The Rays announced on Thursday that they have signed corner outfielder/first baseman Steve Pearce to a one-year deal. The Excel Sports Management client will reportedly receive a $4.75MM guarantee with a the opportunity to earn more through playing time incentives. Pearce can earn $125K for reaching 400 and 425 plate appearances and an additional $250K for reaching 500, 525, 550 and 575 plate appearances. All told, he can earn a total of $6MM between his base salary and playing-time incentives, and he’ll also pick up a $250K bonus if he’s traded.
A deal with the Rays represents a homecoming of sorts for the 33-year-old Pearce, who is a native of Lakeland, Fla. — about an hour northeast of Tropicana Field in St. Petersburg. Pearce enjoyed a monster 2014 season with the Orioles but saw his production come back down to Earth in 2015. His strikeout and walk rates trended in the wrong direction this past season, but the larger factor behind Pearce’s 2015 struggles was likely a 90-point drop in BABIP. Pearce did see a fairly notable dip in his percentage of hard contact (34.6 percent in 2014, 30.1 percent in 2015), but that shouldn’t result in such a drastic drop in his fortune on balls in play, so there’s good reason to believe that he can bounce back to some extent in 2016.
While expecting a return to 2014’s mammoth .293/.373/.556 levels of production isn’t realistic, the cumulative sum of his efforts across the past two seasons is a .258/.335/.494 batting line, and if Pearce can approach anything resembling that production, he’d be an excellent pickup for the Rays on a one-year pact. Pearce’s track record, admittedly, is rather spotty, but as a player with 31 homers over his past 592 Major League plate appearances, there’s certainly upside to be had.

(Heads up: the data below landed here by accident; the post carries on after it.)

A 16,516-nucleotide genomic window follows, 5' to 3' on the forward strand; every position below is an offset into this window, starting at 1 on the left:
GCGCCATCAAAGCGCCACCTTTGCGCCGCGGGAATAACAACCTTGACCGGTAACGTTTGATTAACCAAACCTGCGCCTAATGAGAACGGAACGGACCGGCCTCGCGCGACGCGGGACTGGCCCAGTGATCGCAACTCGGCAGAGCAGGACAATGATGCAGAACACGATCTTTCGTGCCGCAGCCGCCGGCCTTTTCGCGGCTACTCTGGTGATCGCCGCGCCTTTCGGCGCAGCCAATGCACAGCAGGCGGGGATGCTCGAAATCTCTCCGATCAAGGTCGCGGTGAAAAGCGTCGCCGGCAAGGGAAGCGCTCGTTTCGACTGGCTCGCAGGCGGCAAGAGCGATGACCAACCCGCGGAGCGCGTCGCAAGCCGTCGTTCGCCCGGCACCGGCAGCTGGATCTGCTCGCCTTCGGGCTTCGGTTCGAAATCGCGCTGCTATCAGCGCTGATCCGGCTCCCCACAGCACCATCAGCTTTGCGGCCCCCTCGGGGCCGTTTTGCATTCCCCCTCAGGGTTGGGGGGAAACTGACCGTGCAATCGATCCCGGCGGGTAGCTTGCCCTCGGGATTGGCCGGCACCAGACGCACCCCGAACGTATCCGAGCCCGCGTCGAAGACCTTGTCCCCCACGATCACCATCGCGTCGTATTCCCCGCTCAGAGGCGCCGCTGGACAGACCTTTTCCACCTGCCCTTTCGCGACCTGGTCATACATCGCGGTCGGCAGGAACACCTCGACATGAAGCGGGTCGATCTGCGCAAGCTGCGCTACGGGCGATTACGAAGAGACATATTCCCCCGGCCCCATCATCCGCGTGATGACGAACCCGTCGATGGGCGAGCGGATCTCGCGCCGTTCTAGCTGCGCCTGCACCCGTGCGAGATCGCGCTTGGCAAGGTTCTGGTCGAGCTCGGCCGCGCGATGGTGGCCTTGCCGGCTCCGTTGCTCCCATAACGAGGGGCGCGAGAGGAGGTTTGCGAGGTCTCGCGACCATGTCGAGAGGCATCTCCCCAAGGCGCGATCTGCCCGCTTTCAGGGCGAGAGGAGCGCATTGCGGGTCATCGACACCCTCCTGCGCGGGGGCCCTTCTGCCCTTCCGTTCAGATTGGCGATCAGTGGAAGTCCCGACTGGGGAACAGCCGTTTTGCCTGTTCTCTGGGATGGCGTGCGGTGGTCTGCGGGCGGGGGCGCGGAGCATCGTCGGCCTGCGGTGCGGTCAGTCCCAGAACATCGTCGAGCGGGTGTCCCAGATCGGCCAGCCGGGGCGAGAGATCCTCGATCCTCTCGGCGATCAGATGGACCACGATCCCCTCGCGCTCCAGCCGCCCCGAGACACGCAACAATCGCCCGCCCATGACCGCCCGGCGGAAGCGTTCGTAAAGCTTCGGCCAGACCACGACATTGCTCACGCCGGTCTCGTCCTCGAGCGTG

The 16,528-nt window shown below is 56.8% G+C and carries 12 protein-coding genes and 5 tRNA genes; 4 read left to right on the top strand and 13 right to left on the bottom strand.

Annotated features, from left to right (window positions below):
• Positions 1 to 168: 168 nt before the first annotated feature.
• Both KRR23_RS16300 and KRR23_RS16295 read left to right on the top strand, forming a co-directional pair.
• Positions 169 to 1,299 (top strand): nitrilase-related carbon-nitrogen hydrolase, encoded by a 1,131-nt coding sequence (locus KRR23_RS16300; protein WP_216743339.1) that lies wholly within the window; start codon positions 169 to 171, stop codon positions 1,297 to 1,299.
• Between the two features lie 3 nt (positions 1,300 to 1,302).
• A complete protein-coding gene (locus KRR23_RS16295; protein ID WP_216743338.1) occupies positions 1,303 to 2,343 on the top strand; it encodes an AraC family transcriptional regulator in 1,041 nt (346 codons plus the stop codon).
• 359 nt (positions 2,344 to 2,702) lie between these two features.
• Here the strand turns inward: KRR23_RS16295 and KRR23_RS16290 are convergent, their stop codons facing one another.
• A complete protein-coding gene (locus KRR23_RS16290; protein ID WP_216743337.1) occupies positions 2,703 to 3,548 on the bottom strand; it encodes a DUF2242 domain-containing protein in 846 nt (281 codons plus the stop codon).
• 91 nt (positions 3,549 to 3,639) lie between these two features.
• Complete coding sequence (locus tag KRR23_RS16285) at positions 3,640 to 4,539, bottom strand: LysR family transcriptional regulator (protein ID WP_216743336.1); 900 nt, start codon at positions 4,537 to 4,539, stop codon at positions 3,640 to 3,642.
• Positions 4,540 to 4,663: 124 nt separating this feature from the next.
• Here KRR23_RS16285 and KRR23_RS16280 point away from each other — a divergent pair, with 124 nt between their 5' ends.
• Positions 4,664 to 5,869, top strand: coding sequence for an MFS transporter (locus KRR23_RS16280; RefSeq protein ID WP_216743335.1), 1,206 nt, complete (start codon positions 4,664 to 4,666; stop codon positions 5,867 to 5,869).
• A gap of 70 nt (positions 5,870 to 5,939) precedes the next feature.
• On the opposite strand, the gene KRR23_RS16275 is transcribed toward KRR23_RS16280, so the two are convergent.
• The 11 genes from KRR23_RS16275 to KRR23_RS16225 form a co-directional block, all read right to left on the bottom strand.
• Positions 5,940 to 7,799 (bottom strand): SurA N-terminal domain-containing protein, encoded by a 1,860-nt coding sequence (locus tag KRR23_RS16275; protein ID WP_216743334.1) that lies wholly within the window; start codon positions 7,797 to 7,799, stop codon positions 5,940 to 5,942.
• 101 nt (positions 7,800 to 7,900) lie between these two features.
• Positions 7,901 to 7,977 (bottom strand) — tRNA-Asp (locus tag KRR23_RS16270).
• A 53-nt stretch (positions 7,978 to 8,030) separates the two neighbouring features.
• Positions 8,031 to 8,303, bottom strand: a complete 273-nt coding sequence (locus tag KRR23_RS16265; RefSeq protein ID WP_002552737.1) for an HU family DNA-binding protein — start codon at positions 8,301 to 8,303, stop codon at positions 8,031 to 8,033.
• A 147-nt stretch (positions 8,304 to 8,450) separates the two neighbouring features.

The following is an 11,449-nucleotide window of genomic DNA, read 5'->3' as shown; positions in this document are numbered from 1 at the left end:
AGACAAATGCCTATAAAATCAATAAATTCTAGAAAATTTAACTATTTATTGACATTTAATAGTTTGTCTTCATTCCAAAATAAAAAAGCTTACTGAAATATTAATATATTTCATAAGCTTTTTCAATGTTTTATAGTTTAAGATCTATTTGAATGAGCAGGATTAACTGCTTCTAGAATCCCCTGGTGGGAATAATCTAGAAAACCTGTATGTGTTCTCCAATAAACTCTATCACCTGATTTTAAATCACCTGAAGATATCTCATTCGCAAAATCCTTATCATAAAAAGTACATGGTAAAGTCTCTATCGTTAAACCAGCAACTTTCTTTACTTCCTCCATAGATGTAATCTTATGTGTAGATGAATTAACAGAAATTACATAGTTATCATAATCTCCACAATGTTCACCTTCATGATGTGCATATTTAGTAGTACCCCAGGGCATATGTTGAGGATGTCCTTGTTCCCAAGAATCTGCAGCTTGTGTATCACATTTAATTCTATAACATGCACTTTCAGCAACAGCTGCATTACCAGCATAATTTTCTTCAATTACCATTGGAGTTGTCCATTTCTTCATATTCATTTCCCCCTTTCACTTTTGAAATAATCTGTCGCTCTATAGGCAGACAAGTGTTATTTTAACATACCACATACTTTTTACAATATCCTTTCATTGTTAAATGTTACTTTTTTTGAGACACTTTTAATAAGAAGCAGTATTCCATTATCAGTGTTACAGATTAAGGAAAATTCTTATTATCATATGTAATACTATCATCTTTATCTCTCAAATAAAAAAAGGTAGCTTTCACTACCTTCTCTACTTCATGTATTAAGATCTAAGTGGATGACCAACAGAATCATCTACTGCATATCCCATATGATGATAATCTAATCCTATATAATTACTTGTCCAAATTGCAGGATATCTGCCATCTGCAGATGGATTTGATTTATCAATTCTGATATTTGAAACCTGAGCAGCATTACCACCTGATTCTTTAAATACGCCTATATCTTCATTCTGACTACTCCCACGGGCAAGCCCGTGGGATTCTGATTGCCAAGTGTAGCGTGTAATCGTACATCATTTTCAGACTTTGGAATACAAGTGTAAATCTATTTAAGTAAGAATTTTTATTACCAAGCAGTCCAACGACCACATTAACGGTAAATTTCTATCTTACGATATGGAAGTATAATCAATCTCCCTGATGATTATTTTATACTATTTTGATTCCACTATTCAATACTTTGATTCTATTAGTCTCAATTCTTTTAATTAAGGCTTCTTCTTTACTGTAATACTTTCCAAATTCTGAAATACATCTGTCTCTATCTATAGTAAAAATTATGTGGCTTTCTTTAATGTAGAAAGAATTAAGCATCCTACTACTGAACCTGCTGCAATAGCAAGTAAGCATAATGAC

Pearce gives manager Kevin Cash a platoon option with either Logan Morrison or James Loney at first base/designated hitter, and he can see time in the outfield as well in the event of further injuries to Desmond Jennings, Steven Souza and the newly acquired Corey Dickerson. Pearce also spent some time at second base last season in Baltimore, although that was a rather curious decision considering the fact that Pearce had never started a regular season game at that position prior to 2015. Nonetheless, Pearce added 18 games’ worth of experience at second to his bag of tricks and could conceivably be used there on occasion in a pinch. It should also be noted that Pearce isn’t necessarily just a platoon option. While he’s done more damage against left-handed pitching over the past two seasons, he’s also hit right-handers quite well, slashing .258/.336/.481 against same-handed opponents.
While he’s entering his age-33 season, the upcoming campaign could be an important one for Pearce, who has spent the entirety of his career playing on one-year deals to this point. If he’s able to produce at a consistent level, he’ll enter a weak class of free agents coming off a three-year stretch that includes a pair of highly productive seasons. Heading into his age-34 campaign in 2017, a multi-year deal wouldn’t be out of the question.
Because the Rays traded two players that were on the 40-man roster — Jake McGee and German Marquez — in the Dickerson trade and only received one 40-man player in return (Dickerson), the Rays do not need to make a move to clear space for Pearce.
Photo courtesy of USA Today Sports Images.